Survey says?

No dice. Shit. Pardon my language, but I was getting pretty annoyed at this point. Luckily I found the most informative discussion to date. Reading it led me to LinuxAnt makers of driverloader, a proprietary WLAN NDIS wrapper utility. It was my last hope, and I was losing patience, and becoming quite frustrated. So I downloaded the software, installed it, and then spent the next 60 minutes trying to find the right Windows driver file that would make my WMP11 to work. I finally found the right zip file from Linksys and within it, the right .sys file. My card worked. Hallelujah!

But I was still stuck with a solution that wasn't open source, and one that eventually I would have to pay for. And that is just wrong. Plain wrong. I hope to never pay for Linux software, and I was not going to start now. So, considering the fact that my wife needed a wireless PCI card, I figured I would accept the LinuxAnt solution temporarily, order myself a new card that I knew was supported, and then give Arin my WMP11 card when I was finished. There, solution found, and it would cost the same to order DriverLoader as it would to buy a new card. I was happy.

A week later my new NetGear MA311 card arrived. So I plugged it in, and turned on my machine, and there was hope. Real hope. The device was detected by the driver, but the driver wouldn't load. I got so many errors over the course of the next 36 hours as I tried to get the damn thing to work, everything ranging from "ioctl SIOCSIFFLAHS: no such device" errors, to "error waiting for correct DHCP response," to "Error for wireless request "Set ESSID" (8B1A) : SET failed on device wlan0 ; Function not implemented." What!? I was really about to plotz now.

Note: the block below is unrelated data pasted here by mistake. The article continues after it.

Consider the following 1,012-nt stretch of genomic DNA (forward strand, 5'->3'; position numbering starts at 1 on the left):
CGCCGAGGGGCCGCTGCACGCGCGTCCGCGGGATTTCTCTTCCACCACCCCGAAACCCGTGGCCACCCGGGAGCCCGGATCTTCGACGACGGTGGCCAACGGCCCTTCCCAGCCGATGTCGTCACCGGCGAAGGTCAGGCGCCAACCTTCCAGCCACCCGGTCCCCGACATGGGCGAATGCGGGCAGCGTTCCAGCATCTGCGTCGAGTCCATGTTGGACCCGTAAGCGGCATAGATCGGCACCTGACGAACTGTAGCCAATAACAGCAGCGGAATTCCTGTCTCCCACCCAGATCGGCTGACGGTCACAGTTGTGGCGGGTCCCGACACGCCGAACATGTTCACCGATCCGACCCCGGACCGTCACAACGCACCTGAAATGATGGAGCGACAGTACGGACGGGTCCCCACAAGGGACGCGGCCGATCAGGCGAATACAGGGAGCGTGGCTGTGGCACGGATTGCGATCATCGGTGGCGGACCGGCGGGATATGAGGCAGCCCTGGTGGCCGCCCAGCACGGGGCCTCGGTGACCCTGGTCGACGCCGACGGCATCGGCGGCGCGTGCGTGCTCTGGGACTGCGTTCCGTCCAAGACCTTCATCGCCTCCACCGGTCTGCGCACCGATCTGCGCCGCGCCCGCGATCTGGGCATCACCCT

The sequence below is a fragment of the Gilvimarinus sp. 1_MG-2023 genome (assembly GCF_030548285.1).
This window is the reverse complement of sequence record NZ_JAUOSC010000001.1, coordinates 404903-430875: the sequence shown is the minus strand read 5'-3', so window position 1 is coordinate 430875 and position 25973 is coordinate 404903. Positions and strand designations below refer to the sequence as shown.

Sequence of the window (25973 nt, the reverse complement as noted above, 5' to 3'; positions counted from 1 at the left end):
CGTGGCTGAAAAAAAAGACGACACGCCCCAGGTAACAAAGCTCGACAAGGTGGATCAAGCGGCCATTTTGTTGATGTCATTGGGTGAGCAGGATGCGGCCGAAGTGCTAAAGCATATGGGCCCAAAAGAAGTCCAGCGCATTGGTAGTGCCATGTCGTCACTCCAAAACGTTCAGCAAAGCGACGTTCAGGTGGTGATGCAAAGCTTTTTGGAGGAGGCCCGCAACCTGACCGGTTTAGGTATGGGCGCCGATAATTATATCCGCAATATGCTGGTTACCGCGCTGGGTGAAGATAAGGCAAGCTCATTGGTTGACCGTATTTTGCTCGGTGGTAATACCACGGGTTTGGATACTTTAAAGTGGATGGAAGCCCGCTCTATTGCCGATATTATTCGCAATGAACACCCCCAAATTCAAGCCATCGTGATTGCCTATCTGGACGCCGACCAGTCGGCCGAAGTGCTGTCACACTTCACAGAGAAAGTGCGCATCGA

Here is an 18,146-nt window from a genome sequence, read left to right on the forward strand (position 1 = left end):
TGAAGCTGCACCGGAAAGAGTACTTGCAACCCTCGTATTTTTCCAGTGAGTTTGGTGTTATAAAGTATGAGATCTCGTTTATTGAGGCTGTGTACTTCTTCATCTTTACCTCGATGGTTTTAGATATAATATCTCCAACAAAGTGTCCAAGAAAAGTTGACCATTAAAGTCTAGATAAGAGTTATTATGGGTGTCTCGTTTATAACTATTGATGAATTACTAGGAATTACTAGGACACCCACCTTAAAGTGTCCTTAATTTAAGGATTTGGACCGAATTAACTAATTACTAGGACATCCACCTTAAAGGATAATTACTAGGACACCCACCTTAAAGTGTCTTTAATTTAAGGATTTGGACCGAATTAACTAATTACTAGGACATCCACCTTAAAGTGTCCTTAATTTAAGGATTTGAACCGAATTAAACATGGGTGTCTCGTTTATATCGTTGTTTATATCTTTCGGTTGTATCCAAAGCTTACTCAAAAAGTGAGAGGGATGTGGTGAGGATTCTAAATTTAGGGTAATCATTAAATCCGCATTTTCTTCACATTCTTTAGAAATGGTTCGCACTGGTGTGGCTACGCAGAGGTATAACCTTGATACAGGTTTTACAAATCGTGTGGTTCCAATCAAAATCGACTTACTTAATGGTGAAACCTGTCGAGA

I was hang'n on by a thread here. But I mustered up the strength to upgrade my kernel from 2.4.23 to 2.4.27 to see if that worked. It didn't. I upgraded my kernel from 2.4.27 to 2.6.8-1. That didn't work either. I installed the latest and greatest wireless-tools package. Nope. I read somewhere that the MA311 will work with the orinoco and hostap drivers. I installed both. Nothing. Nada. In some cases the driver wouldn't recognize the card, and in some cases I would get errors similar to the ones I got before.

I was truly dumbfounded. By all accounts, the card would work. I had found many references to people who had gotten it to work. I had tried the latest drivers, and followed every instruction I ever found in a HOWTO, article, or discussion board to the letter. Twice. But nothing worked. My pride had been smashed. I was nothing. Just some hacker wannabe who couldn't get a stupid PCI wireless network card to work. Weak sauce.

I had one last hope. It was a cheap trick. One that any Microsoft Windows user probably wouldn't think twice about - oh sure, they would hate to do it, but every Windows user has had someone tell them at least once that the way you fix your problem is to simply... "reinstall the operating system".